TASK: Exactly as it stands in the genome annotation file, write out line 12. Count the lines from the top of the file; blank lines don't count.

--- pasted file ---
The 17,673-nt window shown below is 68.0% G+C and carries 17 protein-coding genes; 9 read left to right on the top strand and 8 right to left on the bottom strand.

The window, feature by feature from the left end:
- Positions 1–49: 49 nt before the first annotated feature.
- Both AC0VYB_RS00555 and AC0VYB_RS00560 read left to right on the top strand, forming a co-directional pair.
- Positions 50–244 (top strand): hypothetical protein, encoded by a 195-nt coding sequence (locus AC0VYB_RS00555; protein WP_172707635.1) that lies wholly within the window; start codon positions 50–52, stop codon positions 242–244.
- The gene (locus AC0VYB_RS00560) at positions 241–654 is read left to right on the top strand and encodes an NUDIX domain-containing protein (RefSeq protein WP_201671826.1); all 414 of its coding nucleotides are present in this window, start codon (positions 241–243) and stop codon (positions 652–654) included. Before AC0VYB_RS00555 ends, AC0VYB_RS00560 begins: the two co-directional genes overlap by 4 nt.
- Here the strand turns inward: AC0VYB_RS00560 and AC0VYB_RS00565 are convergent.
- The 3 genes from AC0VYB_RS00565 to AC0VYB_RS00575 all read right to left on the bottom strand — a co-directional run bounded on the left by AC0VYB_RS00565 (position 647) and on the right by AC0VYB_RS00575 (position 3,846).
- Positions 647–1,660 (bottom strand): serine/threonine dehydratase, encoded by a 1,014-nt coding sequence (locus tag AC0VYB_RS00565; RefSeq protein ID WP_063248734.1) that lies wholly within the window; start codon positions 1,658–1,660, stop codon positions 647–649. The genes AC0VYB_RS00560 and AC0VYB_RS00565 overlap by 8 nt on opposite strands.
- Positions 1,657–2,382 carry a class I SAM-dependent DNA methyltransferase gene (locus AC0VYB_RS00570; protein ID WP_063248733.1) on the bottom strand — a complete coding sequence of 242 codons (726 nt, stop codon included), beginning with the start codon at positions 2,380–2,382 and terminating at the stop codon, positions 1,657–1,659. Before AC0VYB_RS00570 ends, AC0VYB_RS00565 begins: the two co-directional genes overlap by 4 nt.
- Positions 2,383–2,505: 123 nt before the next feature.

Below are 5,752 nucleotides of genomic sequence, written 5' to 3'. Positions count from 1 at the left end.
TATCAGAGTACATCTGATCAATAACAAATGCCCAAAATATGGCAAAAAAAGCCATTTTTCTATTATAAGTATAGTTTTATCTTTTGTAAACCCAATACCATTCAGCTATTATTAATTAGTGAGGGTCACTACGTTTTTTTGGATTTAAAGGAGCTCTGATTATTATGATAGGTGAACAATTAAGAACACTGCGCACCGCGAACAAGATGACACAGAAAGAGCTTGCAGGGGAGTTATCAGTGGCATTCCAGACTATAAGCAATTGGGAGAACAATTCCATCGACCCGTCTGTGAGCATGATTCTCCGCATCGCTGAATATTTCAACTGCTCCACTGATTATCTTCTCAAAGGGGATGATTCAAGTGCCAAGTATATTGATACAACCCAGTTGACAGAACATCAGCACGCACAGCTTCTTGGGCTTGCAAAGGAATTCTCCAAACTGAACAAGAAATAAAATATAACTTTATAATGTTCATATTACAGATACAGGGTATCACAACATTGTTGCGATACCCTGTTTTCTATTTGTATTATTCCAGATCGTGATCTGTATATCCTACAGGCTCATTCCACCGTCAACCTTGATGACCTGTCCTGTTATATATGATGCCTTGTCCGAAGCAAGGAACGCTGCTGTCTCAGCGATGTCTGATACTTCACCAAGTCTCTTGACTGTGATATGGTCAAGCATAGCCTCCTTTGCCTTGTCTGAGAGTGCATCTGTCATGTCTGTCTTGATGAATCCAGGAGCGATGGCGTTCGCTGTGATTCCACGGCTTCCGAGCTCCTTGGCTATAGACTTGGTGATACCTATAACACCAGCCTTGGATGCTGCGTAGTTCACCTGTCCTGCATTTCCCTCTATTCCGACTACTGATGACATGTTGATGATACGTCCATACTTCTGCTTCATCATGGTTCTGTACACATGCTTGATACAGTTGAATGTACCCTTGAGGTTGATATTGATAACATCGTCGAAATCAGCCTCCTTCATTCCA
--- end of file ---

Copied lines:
Below are 5,752 nucleotides of genomic sequence, written 5' to 3'. Positions count from 1 at the left end.